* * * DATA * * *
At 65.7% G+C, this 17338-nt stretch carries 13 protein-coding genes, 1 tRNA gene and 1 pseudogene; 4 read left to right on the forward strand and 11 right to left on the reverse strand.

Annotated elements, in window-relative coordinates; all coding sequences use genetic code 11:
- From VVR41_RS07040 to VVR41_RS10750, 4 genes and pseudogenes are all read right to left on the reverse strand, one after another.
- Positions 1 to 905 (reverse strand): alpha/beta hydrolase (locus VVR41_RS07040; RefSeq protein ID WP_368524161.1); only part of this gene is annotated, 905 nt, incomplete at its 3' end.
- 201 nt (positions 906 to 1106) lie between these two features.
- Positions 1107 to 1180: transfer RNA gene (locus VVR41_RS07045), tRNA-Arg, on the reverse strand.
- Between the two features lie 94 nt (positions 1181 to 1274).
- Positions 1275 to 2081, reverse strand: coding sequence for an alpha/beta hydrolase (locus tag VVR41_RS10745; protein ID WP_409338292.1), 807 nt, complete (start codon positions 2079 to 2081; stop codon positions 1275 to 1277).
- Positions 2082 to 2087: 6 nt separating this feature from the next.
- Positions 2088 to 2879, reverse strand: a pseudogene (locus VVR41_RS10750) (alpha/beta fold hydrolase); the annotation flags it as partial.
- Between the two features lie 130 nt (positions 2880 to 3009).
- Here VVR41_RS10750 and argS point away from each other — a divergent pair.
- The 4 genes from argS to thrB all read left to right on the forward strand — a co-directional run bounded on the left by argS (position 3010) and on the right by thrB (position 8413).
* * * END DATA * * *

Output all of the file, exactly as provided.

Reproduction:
At 65.7% G+C, this 17338-nt stretch carries 13 protein-coding genes, 1 tRNA gene and 1 pseudogene; 4 read left to right on the forward strand and 11 right to left on the reverse strand.

Annotated elements, in window-relative coordinates; all coding sequences use genetic code 11:
- From VVR41_RS07040 to VVR41_RS10750, 4 genes and pseudogenes are all read right to left on the reverse strand, one after another.
- Positions 1 to 905 (reverse strand): alpha/beta hydrolase (locus VVR41_RS07040; RefSeq protein ID WP_368524161.1); only part of this gene is annotated, 905 nt, incomplete at its 3' end.
- 201 nt (positions 906 to 1106) lie between these two features.
- Positions 1107 to 1180: transfer RNA gene (locus VVR41_RS07045), tRNA-Arg, on the reverse strand.
- Between the two features lie 94 nt (positions 1181 to 1274).
- Positions 1275 to 2081, reverse strand: coding sequence for an alpha/beta hydrolase (locus tag VVR41_RS10745; protein ID WP_409338292.1), 807 nt, complete (start codon positions 2079 to 2081; stop codon positions 1275 to 1277).
- Positions 2082 to 2087: 6 nt separating this feature from the next.
- Positions 2088 to 2879, reverse strand: a pseudogene (locus VVR41_RS10750) (alpha/beta fold hydrolase); the annotation flags it as partial.
- Between the two features lie 130 nt (positions 2880 to 3009).
- Here VVR41_RS10750 and argS point away from each other — a divergent pair.
- The 4 genes from argS to thrB all read left to right on the forward strand — a co-directional run bounded on the left by argS (position 3010) and on the right by thrB (position 8413).